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California's 40th District

Jul 14, 2022 | Economy, In The News

As port truckers in Southern California protest a law reclassifying how employees are defined, Rep. Michelle Steel is driving a renewed effort to highlight concerns with the labor law. 

Enacted in 2019, Assembly Bill 5 is a sweeping measure touted as an effort to ensure certain protections for workers, including minimum wage and health insurance. Proponents have said it would safeguard independent workers while opponents have warned it could disrupt livelihoods and the economy. 

On Wednesday, a convoy of port truckers led a protest through the Los Angeles-Long Beach port, slowing traffic and resulting in a terminal closure due to safety concerns regarding the truck traffic. 

The U.S. Supreme Court recently declined to take up an appeal by the California Trucking Association challenging AB 5, and truckers are concerned the law could impact the ability of those who own their own trucks to continue operating with companies.

majority of truckers, including those serving Long Beach, Los Angeles and Oakland, some of the country’s largest ports, are owner-operators. 

Steel (R-Seal Beach) has long opposed the law, often calling for its repeal. She said it has reached a “crisis” point, warning “it will get much worse in California” — especially for the approximately 70,000 independent truckers in the state. 

In a letter to Gov. Gavin Newsom on Thursday, Steel and nine other California Republicans implored the state’s chief executive to “take action to ensure this recent ruling will not add burdens to our already-crippled supply chains.”

“AB 5 continues to restrict the ability of Californians to work as independent contractors,” the lawmakers said in a letter first shared with the Southern California News Group. “This law creates a chilling effect for many supply chain industries and makes it more difficult for independently contracted truck drivers to operate, leading many to leave California.

“Without enough truckers, cargo will continue to sit at the ports waiting to be delivered. We must allow for truckers in California to work as independent contractors.”

Steel was joined on the letter by Reps. Young Kim, Jay Obernolte, Darrell Issa, Ken Calvert, Tom McClintock, Mike Garcia, Connie Conway, David Valadao and Doug LaMalfa. 

A spokesperson for Newsom did not immediately respond to a request for comment. Newsom is currently in Washington, D.C., but Steel said she did not have specific plans to meet with him as of Thursday afternoon.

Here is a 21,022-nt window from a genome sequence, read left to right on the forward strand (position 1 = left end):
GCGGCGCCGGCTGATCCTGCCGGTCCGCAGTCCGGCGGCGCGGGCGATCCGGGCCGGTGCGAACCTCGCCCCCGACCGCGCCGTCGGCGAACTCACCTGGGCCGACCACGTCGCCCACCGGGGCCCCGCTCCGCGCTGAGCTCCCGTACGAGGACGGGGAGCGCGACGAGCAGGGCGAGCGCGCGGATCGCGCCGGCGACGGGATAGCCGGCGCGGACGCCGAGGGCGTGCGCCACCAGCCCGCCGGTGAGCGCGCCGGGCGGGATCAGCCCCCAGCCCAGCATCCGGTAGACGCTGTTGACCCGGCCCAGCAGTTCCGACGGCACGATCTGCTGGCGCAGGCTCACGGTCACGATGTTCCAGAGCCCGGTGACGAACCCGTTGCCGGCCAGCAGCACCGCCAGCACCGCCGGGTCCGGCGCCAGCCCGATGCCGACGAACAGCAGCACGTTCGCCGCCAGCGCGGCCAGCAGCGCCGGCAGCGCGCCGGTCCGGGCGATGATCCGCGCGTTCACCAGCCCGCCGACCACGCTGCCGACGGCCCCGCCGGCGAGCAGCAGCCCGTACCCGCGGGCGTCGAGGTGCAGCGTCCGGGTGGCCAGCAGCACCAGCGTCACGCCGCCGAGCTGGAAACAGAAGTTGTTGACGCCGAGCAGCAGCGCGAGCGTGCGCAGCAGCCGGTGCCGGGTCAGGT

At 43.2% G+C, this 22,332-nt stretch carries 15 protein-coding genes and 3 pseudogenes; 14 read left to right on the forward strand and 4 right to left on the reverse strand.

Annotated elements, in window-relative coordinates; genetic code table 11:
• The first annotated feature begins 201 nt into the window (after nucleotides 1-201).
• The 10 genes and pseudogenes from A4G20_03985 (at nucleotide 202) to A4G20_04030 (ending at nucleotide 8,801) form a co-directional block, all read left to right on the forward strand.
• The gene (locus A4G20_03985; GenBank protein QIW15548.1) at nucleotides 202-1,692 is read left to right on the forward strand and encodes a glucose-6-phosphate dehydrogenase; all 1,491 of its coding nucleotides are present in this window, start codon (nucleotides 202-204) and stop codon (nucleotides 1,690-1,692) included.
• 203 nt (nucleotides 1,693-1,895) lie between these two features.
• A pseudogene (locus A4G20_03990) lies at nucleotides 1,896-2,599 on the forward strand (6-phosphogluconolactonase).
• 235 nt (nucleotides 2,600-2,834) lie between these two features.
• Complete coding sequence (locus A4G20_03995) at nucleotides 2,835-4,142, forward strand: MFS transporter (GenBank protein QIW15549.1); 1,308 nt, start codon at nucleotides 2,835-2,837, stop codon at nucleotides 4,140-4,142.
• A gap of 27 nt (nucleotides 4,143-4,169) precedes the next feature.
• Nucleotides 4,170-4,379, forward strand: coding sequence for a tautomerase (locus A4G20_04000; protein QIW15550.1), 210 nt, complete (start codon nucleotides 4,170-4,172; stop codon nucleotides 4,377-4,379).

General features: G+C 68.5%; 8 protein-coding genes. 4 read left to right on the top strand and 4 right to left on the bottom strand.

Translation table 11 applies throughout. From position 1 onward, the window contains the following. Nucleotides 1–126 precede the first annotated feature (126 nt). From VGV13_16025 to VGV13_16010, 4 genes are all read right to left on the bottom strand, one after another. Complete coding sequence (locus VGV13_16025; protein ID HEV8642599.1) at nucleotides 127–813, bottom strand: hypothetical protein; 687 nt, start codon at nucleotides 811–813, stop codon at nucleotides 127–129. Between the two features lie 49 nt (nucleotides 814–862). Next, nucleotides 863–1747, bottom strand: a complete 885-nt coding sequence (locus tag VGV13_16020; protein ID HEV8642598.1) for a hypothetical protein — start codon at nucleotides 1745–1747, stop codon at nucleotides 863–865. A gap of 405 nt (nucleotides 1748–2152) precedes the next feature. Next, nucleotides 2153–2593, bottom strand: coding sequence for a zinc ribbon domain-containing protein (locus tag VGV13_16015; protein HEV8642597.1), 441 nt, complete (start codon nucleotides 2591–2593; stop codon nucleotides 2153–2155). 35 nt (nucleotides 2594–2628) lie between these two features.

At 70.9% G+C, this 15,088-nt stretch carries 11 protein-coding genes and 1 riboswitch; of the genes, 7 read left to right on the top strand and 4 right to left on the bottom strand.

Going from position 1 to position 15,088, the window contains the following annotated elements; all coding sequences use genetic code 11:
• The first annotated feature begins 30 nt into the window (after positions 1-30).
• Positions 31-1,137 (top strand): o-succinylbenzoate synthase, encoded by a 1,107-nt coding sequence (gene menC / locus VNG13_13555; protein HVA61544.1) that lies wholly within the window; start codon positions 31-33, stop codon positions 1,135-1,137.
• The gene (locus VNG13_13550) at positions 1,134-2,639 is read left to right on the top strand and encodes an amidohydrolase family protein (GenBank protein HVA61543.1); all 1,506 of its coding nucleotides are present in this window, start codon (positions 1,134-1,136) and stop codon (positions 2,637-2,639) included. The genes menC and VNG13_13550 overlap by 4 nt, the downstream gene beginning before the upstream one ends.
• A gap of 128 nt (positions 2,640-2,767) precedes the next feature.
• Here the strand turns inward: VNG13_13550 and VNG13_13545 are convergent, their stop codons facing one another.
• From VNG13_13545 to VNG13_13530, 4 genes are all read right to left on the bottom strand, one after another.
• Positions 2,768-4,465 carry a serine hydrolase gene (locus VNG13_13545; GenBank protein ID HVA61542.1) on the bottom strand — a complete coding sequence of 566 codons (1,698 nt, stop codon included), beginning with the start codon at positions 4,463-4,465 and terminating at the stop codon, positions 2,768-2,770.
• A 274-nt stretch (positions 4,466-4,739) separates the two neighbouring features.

The ports of Long Beach and Los Angeles are responsible for more than 40% of container imports and 30% of exports in the U.S., the lawmakers said, noting a trucker shorter and uncertainty could cause additional strain on an already-exasperated supply chain. 

“We really have to do better to accommodate these truck drivers coming in and taking those cargos out from Long Beach and L.A. ports,” Steel told SCNG. “It’s not just hurting the industries themselves, but it’s hurting California in the future.”

Steel said she wants Newsom to work with the legislature to repeal AB 5.

So what even is AB 5? 

Touted as an effort to ensure safeguards for workers, especially independent contractors or “gig” workers, AB 5 was signed into law by Newsom in 2019 on the heels of a California Supreme Court ruling. 

The idea was to apply an “ABC” test to be considered an independent contractor, or otherwise be classified as an employee: 

(A) The person is free from the control and direction of the hiring entity in connection with the performance of the work, both under the contract for the performance of the work and in fact.

(B) The person performs work that is outside the usual course of the hiring entity’s business.

(C) The person is customarily engaged in an independently established trade, occupation or business of the same nature as that involved in the work performed.

“The hollowing out of our middle-class has been 40 years in the making, and the need to create lasting economic security for our workforce demands action,” Newsom said in a September 2019 letter to the California Assembly. “Assembly Bill 5 is an important step.”

But the law has left some workers, including truckers, concerned about the future of their ability to maintain independence while still working. 

Specifically, the California Trucking Association argued the measure would make it more difficult for drivers who own their own trucks and make their own hours to continue. 

The Harbor Trucking Association said protesting drivers are concerned AB 5 “will prevent independent owner operator truck drivers from contracting with other trucking companies for services, essentially paving the way to an employee model.”

The Orange County Register

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